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Can All Dogs Swim?

Written by Anna Hollisey


Swimming Labrador

Does every dog have the natural ability to survive in water? Is it possible to teach your dog to swim? Learn about swimming and canine safety in open water.

Can All Dogs Swim?

Can all dogs swim naturally? Well, in an emergency, most dogs have the natural instinct to keep their heads above water and move to stay afloat – but that’s not exactly the same as swimming.

In fact, not every dog has evolved to swim, and not every dog can learn, either. The idea that all dogs can confidently swim is a myth!

Let’s take a look at those who can. Many breeds have been bred with special features which help them to swim strongly. Labradors/learn/dog-lifestyle/your-guide-to-the-labrador-retriever, Newfoundlands/learn/dog-lifestyle/top-10-dog-breeds-for-country-living#:~:text=all%20their%20might.-,The%20Newfoundland,-The%20Newfoundland%20is, and Water Spaniels are known for having ‘webbed’ paws. Take a look and you’ll see a membrane between their toes. It turns their paws into wide paddles so they can swim with ease. 

These breeds, among others, were bred to take to water. For instance, the Newfoundland was bred in Canada, where it worked on fishing boats, and hunting dogs like Water Spaniels would swim out to retrieve prey on water. The strongest swimmers (and retrievers) were selected for breeding, and they were the ones with the wide, webbed paws and water-repellent double coats.

Which Dogs Can’t Swim?

Certain breeds can’t – or won’t – swim. This is due to their build and physical limits, as well as the purpose for which they were bred. 

For example, Dachshunds/learn/dog-lifestyle/is-a-dachshund-the-right-dog-for-you, and other small breeds, have very short legs which don’t make the best oars and therefore making swimming very difficult. Brachycephalic dogs/learn/dog-lifestyle/brachycephalic-dog-breeds-what-owners-need-to-know (like Pugs/learn/dog-lifestyle/what-should-i-know-before-getting-a-pug, Bulldogs/learn/dog-lifestyle/how-long-do-bulldogs-live, and Boxers/learn/dog-lifestyle/flat-faced-dog-breeds-101) might struggle for breath if the water goes up their noses. Stocky dogs (like Corgis/learn/dog-lifestyle/everything-you-need-to-know-about-corgis) – with barrel-shaped middles – can also struggle to stay afloat (especially if they also have short legs). Many of these dogs will be reluctant to get into the water and, once in, become frightened and flappy.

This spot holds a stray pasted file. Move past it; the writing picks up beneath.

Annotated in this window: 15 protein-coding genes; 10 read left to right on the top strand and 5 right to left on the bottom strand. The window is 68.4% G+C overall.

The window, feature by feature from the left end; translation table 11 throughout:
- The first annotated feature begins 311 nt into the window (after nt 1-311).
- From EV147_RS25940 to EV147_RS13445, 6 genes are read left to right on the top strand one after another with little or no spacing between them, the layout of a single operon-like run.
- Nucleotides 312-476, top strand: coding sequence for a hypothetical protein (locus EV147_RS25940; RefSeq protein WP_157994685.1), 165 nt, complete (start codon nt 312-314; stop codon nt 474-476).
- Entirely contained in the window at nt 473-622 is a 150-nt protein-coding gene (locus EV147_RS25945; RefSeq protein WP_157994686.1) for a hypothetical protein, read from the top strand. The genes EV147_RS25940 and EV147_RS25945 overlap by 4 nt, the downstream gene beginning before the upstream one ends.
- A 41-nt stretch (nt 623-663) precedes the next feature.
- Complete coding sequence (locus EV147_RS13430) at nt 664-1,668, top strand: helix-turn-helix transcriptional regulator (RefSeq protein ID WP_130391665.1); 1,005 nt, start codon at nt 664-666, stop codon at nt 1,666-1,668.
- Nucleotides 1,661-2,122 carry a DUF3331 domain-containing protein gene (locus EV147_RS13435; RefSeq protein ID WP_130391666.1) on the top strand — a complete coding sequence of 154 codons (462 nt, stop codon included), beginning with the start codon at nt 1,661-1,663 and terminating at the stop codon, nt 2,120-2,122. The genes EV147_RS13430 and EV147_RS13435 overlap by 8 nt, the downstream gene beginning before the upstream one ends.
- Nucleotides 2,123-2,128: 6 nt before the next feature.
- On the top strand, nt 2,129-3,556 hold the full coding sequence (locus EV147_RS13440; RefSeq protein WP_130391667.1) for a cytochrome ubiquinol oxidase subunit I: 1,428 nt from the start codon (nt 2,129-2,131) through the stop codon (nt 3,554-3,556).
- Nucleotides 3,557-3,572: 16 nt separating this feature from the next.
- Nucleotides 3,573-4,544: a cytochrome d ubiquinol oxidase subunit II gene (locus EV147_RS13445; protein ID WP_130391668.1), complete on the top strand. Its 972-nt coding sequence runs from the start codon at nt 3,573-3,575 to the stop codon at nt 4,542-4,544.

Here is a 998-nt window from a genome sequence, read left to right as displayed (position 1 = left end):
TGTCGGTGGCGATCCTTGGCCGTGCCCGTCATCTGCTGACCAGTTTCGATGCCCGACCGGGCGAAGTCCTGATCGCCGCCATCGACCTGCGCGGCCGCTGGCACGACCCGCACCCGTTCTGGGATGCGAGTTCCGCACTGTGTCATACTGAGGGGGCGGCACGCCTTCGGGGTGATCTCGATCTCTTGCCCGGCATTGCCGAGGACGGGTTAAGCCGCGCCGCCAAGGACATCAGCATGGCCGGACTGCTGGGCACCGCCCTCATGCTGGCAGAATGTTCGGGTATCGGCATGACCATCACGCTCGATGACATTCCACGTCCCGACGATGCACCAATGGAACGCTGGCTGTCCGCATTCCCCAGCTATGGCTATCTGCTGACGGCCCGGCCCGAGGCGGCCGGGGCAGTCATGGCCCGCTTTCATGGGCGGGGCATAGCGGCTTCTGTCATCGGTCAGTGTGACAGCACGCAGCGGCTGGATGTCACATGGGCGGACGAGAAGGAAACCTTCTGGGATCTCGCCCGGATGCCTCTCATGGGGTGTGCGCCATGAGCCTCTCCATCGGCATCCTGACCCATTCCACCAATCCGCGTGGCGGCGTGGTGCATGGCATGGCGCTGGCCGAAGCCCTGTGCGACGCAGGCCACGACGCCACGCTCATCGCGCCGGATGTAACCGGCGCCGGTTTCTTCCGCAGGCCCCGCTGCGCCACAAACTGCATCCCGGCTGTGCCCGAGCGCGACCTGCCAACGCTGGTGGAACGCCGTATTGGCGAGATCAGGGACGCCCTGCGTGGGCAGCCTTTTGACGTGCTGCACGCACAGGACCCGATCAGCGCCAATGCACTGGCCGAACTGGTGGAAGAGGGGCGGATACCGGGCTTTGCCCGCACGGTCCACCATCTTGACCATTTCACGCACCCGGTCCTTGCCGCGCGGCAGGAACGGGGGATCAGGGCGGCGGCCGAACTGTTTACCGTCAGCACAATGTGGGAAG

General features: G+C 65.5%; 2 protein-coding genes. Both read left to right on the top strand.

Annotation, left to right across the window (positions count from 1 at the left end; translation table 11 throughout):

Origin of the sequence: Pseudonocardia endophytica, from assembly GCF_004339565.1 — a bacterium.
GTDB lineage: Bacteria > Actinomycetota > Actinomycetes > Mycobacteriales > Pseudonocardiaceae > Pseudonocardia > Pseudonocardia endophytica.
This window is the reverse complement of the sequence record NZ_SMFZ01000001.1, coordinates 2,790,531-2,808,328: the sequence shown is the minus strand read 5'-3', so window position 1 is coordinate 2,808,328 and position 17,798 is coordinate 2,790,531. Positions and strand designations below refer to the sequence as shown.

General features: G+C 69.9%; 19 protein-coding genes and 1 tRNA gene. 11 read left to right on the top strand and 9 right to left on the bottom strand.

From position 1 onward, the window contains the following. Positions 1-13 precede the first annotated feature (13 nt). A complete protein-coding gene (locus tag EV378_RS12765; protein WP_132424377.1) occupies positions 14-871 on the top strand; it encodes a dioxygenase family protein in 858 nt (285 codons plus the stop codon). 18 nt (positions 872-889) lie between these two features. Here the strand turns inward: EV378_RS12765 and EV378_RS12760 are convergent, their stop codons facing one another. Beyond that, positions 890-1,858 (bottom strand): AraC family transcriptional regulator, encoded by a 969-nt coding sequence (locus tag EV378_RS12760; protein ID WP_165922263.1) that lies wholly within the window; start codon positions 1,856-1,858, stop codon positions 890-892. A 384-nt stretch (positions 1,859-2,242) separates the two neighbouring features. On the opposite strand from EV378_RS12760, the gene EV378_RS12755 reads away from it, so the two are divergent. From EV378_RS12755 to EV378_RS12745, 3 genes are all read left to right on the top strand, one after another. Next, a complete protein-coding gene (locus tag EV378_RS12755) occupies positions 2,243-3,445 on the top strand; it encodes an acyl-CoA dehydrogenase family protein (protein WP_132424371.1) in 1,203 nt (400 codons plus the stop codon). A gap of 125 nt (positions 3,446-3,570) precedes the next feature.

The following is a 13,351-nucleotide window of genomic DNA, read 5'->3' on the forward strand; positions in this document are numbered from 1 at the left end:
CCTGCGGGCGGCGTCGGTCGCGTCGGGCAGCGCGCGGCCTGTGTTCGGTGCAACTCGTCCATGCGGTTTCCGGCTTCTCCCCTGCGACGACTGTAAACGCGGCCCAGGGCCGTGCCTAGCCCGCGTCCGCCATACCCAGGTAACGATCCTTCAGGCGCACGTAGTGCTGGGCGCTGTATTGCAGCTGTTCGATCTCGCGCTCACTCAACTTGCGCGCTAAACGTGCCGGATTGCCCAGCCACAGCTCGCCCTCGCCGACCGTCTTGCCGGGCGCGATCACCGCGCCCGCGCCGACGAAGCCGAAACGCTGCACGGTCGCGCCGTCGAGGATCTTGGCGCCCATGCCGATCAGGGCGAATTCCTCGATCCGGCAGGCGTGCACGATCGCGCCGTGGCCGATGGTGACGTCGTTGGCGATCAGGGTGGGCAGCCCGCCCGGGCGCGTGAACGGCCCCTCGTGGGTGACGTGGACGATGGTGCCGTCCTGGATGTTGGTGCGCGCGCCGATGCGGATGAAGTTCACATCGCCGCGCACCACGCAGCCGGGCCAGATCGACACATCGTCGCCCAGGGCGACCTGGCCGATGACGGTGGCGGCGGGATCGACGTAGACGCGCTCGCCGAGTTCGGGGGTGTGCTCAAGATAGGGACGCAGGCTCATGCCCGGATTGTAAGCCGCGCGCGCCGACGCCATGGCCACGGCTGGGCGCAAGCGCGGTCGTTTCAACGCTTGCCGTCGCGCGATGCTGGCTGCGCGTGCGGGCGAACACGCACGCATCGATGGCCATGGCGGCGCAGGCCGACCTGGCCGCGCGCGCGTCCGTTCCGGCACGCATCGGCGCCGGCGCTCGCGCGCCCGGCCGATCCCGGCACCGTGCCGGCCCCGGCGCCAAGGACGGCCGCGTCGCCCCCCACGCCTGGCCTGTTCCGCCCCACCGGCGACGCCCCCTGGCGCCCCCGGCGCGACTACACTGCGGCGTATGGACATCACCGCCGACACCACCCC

However, every dog is different. If your dog seems to love the water, you can try teaching them to swim. 

How to Teach Your Dog to Swim

It’s less about teaching your dog and more about encouraging them to explore the water and see whether they enjoy it. You’ll soon see whether your dog enjoys swimming – and if they don’t, it’s time to stop.

Ask your vet or breeder about the best age to begin water training. In general, the younger you can start, the better. Just like most things (including people and new places), the open water should be gradually introduced to your young dog as part of their advanced socialization practice.